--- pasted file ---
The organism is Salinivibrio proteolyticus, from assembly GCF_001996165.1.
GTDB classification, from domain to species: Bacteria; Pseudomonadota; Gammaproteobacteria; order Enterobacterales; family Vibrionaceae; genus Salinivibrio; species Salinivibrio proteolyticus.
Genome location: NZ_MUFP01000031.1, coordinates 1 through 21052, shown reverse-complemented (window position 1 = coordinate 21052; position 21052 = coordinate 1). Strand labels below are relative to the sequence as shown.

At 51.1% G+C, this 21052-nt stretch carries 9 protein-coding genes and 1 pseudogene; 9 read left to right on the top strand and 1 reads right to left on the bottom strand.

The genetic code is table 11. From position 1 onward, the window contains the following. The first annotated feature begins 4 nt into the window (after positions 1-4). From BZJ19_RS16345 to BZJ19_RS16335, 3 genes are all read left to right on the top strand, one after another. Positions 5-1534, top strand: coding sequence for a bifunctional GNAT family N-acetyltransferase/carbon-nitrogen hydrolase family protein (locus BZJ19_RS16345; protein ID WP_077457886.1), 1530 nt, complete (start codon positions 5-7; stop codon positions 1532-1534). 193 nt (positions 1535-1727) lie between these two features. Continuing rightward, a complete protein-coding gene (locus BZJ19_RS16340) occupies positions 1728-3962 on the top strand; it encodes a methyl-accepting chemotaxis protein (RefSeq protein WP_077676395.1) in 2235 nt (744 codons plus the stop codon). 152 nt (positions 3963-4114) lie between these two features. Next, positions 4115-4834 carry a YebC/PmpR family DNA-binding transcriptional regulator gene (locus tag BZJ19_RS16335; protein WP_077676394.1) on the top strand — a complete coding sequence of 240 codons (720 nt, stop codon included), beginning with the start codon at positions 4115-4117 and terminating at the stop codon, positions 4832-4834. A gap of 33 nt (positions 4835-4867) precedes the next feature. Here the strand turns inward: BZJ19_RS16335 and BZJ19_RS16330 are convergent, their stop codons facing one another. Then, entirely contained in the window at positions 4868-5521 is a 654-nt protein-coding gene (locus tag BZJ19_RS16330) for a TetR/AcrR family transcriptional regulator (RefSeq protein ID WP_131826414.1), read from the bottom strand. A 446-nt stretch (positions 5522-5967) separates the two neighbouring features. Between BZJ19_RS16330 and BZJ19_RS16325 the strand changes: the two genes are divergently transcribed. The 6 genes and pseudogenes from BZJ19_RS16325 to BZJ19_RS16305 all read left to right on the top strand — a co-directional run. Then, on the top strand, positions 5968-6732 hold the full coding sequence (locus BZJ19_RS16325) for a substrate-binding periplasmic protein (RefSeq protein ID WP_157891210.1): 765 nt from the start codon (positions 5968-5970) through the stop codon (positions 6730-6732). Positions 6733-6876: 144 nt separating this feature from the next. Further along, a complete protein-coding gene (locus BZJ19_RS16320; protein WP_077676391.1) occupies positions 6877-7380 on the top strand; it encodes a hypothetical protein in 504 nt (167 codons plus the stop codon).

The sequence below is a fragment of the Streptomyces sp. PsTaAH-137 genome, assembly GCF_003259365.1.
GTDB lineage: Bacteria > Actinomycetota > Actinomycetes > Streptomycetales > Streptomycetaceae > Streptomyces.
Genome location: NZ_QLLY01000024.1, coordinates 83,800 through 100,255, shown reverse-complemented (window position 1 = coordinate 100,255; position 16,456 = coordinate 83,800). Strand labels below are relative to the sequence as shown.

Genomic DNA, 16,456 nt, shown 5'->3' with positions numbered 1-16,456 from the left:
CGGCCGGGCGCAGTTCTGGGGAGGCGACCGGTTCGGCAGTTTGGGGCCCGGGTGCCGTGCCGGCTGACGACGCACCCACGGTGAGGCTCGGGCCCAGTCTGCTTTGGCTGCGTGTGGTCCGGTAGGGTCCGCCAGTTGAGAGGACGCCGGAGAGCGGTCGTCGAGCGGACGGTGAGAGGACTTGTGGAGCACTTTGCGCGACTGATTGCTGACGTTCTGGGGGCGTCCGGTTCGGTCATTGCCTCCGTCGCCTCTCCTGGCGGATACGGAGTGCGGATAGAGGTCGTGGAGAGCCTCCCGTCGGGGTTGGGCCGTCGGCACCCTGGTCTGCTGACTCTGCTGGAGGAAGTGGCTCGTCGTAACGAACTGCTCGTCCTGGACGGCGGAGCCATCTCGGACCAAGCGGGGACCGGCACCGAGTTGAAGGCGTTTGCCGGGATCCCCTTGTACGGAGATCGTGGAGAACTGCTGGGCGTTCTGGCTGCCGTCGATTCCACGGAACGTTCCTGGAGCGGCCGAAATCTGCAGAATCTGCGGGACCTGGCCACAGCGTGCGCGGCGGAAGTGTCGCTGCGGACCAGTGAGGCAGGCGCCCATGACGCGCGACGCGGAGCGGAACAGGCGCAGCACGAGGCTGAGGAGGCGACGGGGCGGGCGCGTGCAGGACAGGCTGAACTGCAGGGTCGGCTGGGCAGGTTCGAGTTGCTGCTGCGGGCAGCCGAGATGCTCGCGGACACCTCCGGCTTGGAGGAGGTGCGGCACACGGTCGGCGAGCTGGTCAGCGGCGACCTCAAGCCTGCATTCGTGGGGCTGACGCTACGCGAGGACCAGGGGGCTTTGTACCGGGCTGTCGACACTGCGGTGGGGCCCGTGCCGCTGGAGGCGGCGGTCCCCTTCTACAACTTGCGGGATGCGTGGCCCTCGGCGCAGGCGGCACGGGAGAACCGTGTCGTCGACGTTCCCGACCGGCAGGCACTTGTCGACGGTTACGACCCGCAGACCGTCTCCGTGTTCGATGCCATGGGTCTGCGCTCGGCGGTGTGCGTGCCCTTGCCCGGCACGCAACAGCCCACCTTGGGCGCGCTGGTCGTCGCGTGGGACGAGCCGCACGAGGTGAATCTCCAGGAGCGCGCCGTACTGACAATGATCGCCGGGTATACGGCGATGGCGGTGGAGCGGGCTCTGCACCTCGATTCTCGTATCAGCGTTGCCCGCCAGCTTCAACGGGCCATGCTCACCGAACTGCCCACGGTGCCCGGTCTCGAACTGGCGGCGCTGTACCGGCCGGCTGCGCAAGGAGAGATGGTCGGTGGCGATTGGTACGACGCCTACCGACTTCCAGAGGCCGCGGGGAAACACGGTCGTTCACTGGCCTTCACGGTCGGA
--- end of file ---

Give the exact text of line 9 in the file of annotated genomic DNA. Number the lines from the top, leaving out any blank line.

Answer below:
Genomic DNA, 16,456 nt, shown 5'->3' with positions numbered 1-16,456 from the left: